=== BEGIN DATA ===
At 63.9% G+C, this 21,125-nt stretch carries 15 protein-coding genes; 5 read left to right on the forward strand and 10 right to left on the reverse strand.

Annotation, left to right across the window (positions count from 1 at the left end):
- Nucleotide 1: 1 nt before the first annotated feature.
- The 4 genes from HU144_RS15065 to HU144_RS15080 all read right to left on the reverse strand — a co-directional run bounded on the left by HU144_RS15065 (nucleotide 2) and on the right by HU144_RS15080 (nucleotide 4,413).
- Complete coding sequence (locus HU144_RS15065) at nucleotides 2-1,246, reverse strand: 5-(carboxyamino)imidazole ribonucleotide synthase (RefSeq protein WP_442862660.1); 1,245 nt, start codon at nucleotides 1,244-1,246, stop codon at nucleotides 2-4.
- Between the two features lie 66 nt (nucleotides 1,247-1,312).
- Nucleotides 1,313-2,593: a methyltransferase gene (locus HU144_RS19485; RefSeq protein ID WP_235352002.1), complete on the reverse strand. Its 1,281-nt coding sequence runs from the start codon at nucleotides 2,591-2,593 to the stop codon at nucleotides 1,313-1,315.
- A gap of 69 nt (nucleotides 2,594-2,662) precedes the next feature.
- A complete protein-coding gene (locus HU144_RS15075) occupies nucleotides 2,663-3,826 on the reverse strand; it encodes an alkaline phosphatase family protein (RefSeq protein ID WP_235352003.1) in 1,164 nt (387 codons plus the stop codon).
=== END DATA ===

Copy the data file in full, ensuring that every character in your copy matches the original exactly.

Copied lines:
At 63.9% G+C, this 21,125-nt stretch carries 15 protein-coding genes; 5 read left to right on the forward strand and 10 right to left on the reverse strand.

Annotation, left to right across the window (positions count from 1 at the left end):
- Nucleotide 1: 1 nt before the first annotated feature.
- The 4 genes from HU144_RS15065 to HU144_RS15080 all read right to left on the reverse strand — a co-directional run bounded on the left by HU144_RS15065 (nucleotide 2) and on the right by HU144_RS15080 (nucleotide 4,413).
- Complete coding sequence (locus HU144_RS15065) at nucleotides 2-1,246, reverse strand: 5-(carboxyamino)imidazole ribonucleotide synthase (RefSeq protein WP_442862660.1); 1,245 nt, start codon at nucleotides 1,244-1,246, stop codon at nucleotides 2-4.
- Between the two features lie 66 nt (nucleotides 1,247-1,312).
- Nucleotides 1,313-2,593: a methyltransferase gene (locus HU144_RS19485; RefSeq protein ID WP_235352002.1), complete on the reverse strand. Its 1,281-nt coding sequence runs from the start codon at nucleotides 2,591-2,593 to the stop codon at nucleotides 1,313-1,315.
- A gap of 69 nt (nucleotides 2,594-2,662) precedes the next feature.
- A complete protein-coding gene (locus HU144_RS15075) occupies nucleotides 2,663-3,826 on the reverse strand; it encodes an alkaline phosphatase family protein (RefSeq protein ID WP_235352003.1) in 1,164 nt (387 codons plus the stop codon).